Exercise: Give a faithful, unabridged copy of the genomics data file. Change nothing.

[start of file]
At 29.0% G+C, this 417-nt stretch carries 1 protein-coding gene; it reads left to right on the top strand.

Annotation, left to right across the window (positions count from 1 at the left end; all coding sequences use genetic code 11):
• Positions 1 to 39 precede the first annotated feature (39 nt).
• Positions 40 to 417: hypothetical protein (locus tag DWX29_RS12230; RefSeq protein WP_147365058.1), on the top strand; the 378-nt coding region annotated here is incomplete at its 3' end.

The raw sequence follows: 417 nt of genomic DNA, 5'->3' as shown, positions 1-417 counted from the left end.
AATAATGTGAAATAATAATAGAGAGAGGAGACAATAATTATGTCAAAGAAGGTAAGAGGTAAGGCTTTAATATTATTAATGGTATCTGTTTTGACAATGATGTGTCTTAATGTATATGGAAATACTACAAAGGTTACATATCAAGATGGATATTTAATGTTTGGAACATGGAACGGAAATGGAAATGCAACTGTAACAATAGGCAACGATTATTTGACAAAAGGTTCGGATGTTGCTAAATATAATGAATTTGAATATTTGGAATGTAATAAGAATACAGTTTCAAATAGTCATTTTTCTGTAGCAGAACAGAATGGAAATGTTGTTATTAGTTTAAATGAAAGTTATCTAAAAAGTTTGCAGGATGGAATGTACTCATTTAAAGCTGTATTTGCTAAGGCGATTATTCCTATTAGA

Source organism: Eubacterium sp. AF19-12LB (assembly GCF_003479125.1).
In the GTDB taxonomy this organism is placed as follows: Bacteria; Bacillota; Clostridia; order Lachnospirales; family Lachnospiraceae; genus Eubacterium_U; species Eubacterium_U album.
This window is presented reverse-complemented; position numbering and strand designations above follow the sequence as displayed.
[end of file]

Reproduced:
At 29.0% G+C, this 417-nt stretch carries 1 protein-coding gene; it reads left to right on the top strand.

Annotation, left to right across the window (positions count from 1 at the left end; all coding sequences use genetic code 11):
• Positions 1 to 39 precede the first annotated feature (39 nt).
• Positions 40 to 417: hypothetical protein (locus tag DWX29_RS12230; RefSeq protein WP_147365058.1), on the top strand; the 378-nt coding region annotated here is incomplete at its 3' end.

The raw sequence follows: 417 nt of genomic DNA, 5'->3' as shown, positions 1-417 counted from the left end.
AATAATGTGAAATAATAATAGAGAGAGGAGACAATAATTATGTCAAAGAAGGTAAGAGGTAAGGCTTTAATATTATTAATGGTATCTGTTTTGACAATGATGTGTCTTAATGTATATGGAAATACTACAAAGGTTACATATCAAGATGGATATTTAATGTTTGGAACATGGAACGGAAATGGAAATGCAACTGTAACAATAGGCAACGATTATTTGACAAAAGGTTCGGATGTTGCTAAATATAATGAATTTGAATATTTGGAATGTAATAAGAATACAGTTTCAAATAGTCATTTTTCTGTAGCAGAACAGAATGGAAATGTTGTTATTAGTTTAAATGAAAGTTATCTAAAAAGTTTGCAGGATGGAATGTACTCATTTAAAGCTGTATTTGCTAAGGCGATTATTCCTATTAGA

Source organism: Eubacterium sp. AF19-12LB (assembly GCF_003479125.1).
In the GTDB taxonomy this organism is placed as follows: Bacteria; Bacillota; Clostridia; order Lachnospirales; family Lachnospiraceae; genus Eubacterium_U; species Eubacterium_U album.
This window is presented reverse-complemented; position numbering and strand designations above follow the sequence as displayed.